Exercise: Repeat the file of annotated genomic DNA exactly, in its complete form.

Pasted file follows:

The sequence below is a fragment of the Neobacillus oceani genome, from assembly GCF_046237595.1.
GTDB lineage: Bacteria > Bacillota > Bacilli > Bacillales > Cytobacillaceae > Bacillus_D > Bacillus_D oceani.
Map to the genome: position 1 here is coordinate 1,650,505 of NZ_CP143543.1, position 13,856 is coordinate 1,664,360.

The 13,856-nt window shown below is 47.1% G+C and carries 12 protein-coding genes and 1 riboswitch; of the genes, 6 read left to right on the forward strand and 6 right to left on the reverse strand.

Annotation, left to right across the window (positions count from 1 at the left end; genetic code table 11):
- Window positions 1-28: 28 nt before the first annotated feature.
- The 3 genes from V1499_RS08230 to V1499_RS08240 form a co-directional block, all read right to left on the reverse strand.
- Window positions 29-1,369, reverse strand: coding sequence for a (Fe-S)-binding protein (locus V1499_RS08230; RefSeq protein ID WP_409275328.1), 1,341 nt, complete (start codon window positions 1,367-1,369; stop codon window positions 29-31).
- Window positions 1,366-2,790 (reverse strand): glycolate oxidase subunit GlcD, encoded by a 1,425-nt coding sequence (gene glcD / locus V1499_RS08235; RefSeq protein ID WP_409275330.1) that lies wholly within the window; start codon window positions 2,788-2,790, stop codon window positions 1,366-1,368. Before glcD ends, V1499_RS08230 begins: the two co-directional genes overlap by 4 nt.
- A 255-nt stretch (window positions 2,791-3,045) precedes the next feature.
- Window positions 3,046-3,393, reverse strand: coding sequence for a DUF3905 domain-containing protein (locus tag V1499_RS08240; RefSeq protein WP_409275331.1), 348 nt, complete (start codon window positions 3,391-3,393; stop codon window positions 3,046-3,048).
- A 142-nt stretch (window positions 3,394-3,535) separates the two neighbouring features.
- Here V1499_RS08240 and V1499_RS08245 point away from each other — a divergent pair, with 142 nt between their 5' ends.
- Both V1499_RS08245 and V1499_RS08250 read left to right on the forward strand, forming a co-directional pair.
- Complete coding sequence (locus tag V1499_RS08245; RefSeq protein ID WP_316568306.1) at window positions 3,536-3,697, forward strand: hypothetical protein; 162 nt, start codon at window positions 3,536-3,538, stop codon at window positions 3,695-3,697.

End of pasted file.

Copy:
The sequence below is a fragment of the Neobacillus oceani genome, from assembly GCF_046237595.1.
GTDB lineage: Bacteria > Bacillota > Bacilli > Bacillales > Cytobacillaceae > Bacillus_D > Bacillus_D oceani.
Map to the genome: position 1 here is coordinate 1,650,505 of NZ_CP143543.1, position 13,856 is coordinate 1,664,360.

The 13,856-nt window shown below is 47.1% G+C and carries 12 protein-coding genes and 1 riboswitch; of the genes, 6 read left to right on the forward strand and 6 right to left on the reverse strand.

Annotation, left to right across the window (positions count from 1 at the left end; genetic code table 11):
- Window positions 1-28: 28 nt before the first annotated feature.
- The 3 genes from V1499_RS08230 to V1499_RS08240 form a co-directional block, all read right to left on the reverse strand.
- Window positions 29-1,369, reverse strand: coding sequence for a (Fe-S)-binding protein (locus V1499_RS08230; RefSeq protein ID WP_409275328.1), 1,341 nt, complete (start codon window positions 1,367-1,369; stop codon window positions 29-31).
- Window positions 1,366-2,790 (reverse strand): glycolate oxidase subunit GlcD, encoded by a 1,425-nt coding sequence (gene glcD / locus V1499_RS08235; RefSeq protein ID WP_409275330.1) that lies wholly within the window; start codon window positions 2,788-2,790, stop codon window positions 1,366-1,368. Before glcD ends, V1499_RS08230 begins: the two co-directional genes overlap by 4 nt.
- A 255-nt stretch (window positions 2,791-3,045) precedes the next feature.
- Window positions 3,046-3,393, reverse strand: coding sequence for a DUF3905 domain-containing protein (locus tag V1499_RS08240; RefSeq protein WP_409275331.1), 348 nt, complete (start codon window positions 3,391-3,393; stop codon window positions 3,046-3,048).
- A 142-nt stretch (window positions 3,394-3,535) separates the two neighbouring features.
- Here V1499_RS08240 and V1499_RS08245 point away from each other — a divergent pair, with 142 nt between their 5' ends.
- Both V1499_RS08245 and V1499_RS08250 read left to right on the forward strand, forming a co-directional pair.
- Complete coding sequence (locus tag V1499_RS08245; RefSeq protein ID WP_316568306.1) at window positions 3,536-3,697, forward strand: hypothetical protein; 162 nt, start codon at window positions 3,536-3,538, stop codon at window positions 3,695-3,697.